Prolonged emesis as prodromal symptom and exacerbating factor of non-alcoholic Wernicke-Korsakoff Syndrome: a costly diagnostic delay
Background. Wernicke–Korsakoff syndrome (WKS) is a serious neurological disorder caused by thiamine (vitamin B1) deficiency. The term refers to two different conditions. Wernicke encephalopathy (WE) is an acute syndrome related to the deficiency. It requires early diagnosis and emergent treatment to prevent long term consequences and even death. Korsakoff syndrome (KS) refers to the progression into chronic and irreversible amnestic-confabulatory syndrome. While WKS is better known to affect people with alcohol use disorder, it can be also associated with other causes of malnourishment, like bariatric surgery or hyperemesis gravidarum. WE is clinically late-diagnosed because of lower prevalence in non-alcoholic population. On some occasions, prolonged vomiting can be a cause, a prodromal symptom before neurological manifestations and an exacerbating factor.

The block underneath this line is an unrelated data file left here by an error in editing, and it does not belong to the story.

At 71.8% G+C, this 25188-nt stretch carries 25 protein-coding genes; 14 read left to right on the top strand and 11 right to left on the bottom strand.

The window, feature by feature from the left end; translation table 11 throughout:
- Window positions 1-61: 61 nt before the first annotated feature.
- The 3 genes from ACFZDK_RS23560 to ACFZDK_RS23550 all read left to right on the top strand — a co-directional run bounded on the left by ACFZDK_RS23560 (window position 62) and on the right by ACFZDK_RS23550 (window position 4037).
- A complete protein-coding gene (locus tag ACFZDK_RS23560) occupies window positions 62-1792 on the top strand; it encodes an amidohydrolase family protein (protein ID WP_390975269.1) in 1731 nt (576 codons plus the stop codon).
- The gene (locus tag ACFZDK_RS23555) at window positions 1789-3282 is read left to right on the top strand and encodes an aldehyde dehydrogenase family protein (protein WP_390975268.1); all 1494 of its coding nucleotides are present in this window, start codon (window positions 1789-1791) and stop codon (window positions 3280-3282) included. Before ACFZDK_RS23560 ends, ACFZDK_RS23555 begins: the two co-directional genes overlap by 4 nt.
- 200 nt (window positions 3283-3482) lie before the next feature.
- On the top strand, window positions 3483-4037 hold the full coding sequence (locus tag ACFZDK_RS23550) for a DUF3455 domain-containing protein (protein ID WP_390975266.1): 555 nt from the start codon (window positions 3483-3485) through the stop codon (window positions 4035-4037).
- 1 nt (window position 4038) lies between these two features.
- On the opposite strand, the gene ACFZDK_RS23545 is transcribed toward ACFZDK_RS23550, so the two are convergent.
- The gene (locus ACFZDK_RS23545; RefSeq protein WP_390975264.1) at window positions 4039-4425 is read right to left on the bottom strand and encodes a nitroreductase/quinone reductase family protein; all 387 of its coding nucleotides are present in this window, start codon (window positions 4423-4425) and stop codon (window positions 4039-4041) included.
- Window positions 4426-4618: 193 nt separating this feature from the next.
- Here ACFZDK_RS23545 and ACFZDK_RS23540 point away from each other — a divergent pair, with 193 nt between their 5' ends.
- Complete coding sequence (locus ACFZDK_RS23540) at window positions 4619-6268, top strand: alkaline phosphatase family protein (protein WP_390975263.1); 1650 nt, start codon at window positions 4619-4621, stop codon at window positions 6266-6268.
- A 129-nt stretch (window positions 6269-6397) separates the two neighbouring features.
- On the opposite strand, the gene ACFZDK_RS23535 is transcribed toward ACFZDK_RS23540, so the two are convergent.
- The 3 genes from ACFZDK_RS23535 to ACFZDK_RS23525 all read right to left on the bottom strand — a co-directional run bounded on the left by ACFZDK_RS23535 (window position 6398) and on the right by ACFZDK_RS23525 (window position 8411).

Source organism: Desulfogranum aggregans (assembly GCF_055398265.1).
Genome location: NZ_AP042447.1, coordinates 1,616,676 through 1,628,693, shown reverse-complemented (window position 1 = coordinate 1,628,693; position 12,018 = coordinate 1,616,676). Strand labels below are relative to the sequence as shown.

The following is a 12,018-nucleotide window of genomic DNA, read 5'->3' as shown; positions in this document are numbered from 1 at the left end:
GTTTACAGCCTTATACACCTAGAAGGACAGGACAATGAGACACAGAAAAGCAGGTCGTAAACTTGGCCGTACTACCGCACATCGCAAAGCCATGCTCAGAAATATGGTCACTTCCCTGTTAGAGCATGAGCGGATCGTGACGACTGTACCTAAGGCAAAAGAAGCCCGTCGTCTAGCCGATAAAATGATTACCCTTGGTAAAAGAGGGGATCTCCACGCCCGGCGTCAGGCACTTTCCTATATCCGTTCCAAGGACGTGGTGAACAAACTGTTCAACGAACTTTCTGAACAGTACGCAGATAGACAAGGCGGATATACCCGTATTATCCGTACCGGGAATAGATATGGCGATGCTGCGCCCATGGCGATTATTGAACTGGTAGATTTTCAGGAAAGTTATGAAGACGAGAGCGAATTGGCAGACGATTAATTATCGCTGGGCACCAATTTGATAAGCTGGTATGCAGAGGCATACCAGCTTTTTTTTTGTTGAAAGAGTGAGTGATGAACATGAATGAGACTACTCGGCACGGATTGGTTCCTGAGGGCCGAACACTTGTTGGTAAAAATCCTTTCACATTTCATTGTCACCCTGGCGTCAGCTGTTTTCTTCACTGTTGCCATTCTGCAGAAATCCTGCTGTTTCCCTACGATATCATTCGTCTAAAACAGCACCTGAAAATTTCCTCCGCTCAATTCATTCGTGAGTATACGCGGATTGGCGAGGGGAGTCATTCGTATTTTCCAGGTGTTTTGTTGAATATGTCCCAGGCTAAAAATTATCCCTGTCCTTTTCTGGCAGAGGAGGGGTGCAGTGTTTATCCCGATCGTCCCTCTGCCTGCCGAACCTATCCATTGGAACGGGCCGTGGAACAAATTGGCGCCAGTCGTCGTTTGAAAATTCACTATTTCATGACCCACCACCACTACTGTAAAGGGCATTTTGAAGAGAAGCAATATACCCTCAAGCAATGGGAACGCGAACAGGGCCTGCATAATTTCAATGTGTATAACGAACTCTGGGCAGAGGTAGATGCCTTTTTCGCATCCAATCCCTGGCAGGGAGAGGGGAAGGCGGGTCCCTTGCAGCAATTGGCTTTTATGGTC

Case presentation. We present a case of a 72-year-old woman with a history of gastrointestinal resection. The patient was admitted to our hospital because of recurrent emesis and worsening of neurological signs. She was previously admitted to another hospital, where doctors excessively focused on gastrointestinal symptoms, thus causing an important diagnostic delay.
Conclusions. Prevention has a prominent role in WKS. Ensuring an adequate diet, identifying risk factors and subsequently recognizing and promptly treating with intravenous vitamin supplementation are crucial to prevent devastating consequences.